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Government Executive Editor in Chief Tom Shoop, along with other editors and staff correspondents, look at the federal bureaucracy from the outside in.
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Federal Union President on Republican Winning in 2016: 'God Help Us All'

Organized labor almost exclusively supports Democrats in the political arena, and 2016 has not been any different. The top two federal employee unions have both thrown their support behind Hillary Clinton.

For J. David Cox, national president of the American Federation of Government Employees, the stakes could not be higher this year, however.

“God help us all,” Cox told reporters on Monday of the possibility of a Republican winning the White House to succeed President Obama. “This country will be in a serious, serious situation.”

AFGE reached out to every major presidential campaign last year with a questionnaire on issues related to the federal workforce. Clinton; Sen. Bernie Sanders, I-Vt.; and former Gov. Martin O’Malley, D-Md., all responded. AFGE executives have met with Sanders and Clinton, and Cox campaigned with the former secretary of State in Iowa.

None of the Republican candidates responded to the questionnaire.

“There is not a Republican candidate that’s running that hasn’t said they would annihilate federal employee unions and virtually every union in the country,” Cox said.

The firebrand leader cited Florida Sen. Marco Rubio’s legislation to ease the firing of employees at the Veterans Affairs Department, Donald Trump’s experience...

Bureaucrats Create Card Game to Poke Fun at Bureaucrats

When two employees at the Defense Department realized they needed so many levels of approval to drive their own cars across a state line for work purposes that people they had never even met were involved in signing off on the excursion, they decided they had to do something.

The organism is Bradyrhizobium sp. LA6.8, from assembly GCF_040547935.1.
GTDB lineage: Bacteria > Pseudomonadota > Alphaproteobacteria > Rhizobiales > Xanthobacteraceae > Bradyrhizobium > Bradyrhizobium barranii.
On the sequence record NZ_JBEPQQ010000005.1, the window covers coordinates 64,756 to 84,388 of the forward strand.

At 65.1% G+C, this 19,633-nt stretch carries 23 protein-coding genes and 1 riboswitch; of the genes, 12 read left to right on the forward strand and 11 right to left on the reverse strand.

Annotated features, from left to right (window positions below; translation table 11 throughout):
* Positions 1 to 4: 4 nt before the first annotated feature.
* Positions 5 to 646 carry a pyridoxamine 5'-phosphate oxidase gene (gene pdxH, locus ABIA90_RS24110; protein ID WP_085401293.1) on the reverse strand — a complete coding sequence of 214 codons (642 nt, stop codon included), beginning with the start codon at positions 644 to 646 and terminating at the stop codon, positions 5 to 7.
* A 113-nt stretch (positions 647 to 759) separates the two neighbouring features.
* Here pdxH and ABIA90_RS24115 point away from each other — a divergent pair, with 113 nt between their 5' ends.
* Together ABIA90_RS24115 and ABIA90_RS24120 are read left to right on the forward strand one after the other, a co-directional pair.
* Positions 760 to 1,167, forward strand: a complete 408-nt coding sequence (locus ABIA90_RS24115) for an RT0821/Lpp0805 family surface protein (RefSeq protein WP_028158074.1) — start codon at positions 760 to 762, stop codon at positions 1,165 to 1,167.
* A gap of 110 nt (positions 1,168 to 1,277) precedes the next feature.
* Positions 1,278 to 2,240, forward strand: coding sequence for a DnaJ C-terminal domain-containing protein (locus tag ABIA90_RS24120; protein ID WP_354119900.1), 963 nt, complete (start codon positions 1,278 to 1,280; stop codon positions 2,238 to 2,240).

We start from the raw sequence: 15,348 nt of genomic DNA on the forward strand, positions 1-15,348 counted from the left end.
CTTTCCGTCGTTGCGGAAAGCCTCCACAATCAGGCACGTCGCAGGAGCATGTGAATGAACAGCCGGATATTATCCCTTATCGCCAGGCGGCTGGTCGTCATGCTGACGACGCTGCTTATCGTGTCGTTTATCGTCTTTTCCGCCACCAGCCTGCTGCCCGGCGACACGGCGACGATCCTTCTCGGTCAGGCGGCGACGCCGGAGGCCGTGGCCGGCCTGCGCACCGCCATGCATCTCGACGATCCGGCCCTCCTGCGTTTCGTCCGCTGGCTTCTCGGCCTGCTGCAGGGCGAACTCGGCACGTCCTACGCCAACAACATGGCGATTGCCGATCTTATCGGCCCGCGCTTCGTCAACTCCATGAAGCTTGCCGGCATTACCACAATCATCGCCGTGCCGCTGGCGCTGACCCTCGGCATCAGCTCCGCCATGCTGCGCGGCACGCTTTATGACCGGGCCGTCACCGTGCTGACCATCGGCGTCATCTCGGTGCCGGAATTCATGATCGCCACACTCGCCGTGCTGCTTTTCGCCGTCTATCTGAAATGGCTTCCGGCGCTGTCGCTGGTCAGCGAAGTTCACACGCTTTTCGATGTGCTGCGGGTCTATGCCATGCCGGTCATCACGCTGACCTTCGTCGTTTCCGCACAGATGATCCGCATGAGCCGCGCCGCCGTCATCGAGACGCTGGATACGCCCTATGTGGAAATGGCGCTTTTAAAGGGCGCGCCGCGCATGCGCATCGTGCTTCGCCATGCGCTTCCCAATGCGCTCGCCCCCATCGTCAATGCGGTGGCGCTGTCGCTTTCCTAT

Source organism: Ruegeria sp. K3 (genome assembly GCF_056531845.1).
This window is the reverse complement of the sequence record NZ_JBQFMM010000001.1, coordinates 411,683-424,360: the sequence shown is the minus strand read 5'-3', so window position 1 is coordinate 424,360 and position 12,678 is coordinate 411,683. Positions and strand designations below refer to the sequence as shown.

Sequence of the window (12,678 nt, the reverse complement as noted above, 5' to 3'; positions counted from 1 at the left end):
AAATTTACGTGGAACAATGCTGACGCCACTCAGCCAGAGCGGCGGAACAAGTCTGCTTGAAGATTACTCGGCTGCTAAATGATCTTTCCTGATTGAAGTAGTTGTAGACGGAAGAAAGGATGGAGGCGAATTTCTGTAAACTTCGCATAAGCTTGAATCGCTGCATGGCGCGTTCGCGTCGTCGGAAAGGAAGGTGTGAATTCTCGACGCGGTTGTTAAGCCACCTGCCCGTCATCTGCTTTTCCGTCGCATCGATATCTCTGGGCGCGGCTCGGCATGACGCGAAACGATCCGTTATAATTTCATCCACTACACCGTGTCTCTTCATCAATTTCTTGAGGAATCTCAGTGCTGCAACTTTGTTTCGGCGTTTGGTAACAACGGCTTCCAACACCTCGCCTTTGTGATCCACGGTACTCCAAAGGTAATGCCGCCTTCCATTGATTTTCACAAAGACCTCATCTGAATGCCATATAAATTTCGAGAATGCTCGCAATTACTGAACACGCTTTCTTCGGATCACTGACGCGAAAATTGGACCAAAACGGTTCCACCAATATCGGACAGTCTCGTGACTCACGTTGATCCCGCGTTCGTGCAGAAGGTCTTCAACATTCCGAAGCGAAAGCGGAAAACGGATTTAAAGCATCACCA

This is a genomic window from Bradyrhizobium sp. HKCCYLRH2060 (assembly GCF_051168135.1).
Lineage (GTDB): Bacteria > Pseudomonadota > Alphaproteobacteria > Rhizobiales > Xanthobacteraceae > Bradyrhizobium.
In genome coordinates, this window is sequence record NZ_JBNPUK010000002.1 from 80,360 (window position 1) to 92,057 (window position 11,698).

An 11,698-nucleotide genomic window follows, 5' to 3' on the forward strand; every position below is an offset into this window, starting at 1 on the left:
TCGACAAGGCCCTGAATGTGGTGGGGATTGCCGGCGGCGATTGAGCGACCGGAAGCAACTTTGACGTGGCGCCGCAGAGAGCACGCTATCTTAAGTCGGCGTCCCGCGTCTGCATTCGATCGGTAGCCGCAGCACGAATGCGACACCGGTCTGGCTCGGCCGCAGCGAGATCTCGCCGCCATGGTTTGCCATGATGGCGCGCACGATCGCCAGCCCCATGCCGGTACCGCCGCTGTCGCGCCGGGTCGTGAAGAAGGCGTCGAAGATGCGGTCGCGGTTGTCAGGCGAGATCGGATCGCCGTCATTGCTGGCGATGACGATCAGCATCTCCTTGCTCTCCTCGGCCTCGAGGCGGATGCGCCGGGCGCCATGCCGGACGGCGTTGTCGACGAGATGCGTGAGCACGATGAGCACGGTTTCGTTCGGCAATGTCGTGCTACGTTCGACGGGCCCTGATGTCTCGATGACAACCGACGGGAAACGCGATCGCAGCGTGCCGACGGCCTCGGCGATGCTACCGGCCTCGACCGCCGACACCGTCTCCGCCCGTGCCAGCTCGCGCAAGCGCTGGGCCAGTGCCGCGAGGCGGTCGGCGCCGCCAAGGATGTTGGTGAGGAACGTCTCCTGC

That something, it turned out, was to create a card game.

The Defense civilians working in research and development, who requested their names be withheld as they currently work at the department, are putting their finishing touches on the Government Worker card game -- in which the winner is the player who accomplishes the least amount of bureaucratic work.

The employees, who have spent 20 and eight years in the government, respectively, said they have seen things at the workplace “so surreal” they didn’t think anyone would believe them if they told the story. Instead, they decided to bring their experiences to life through their game. They partnered with a friend in graphic design and are currently seeking Kickstarter funding to pay for the printing of the actual game cards.

They describe the game as mix of Cards Against Humanity -- an adult-oriented party game -- and Uno. The players receive “work cards...

Really, Federal Government? You Don't Regulate Flamethrowers? Really?

Ever been so mad at something that you just wanted to just take a flamethrower to it?

According to Guns.com, “getting your hot little hands on one may be a lot easier than you think.” That’s because “there is no federal prohibition against owning a working one.”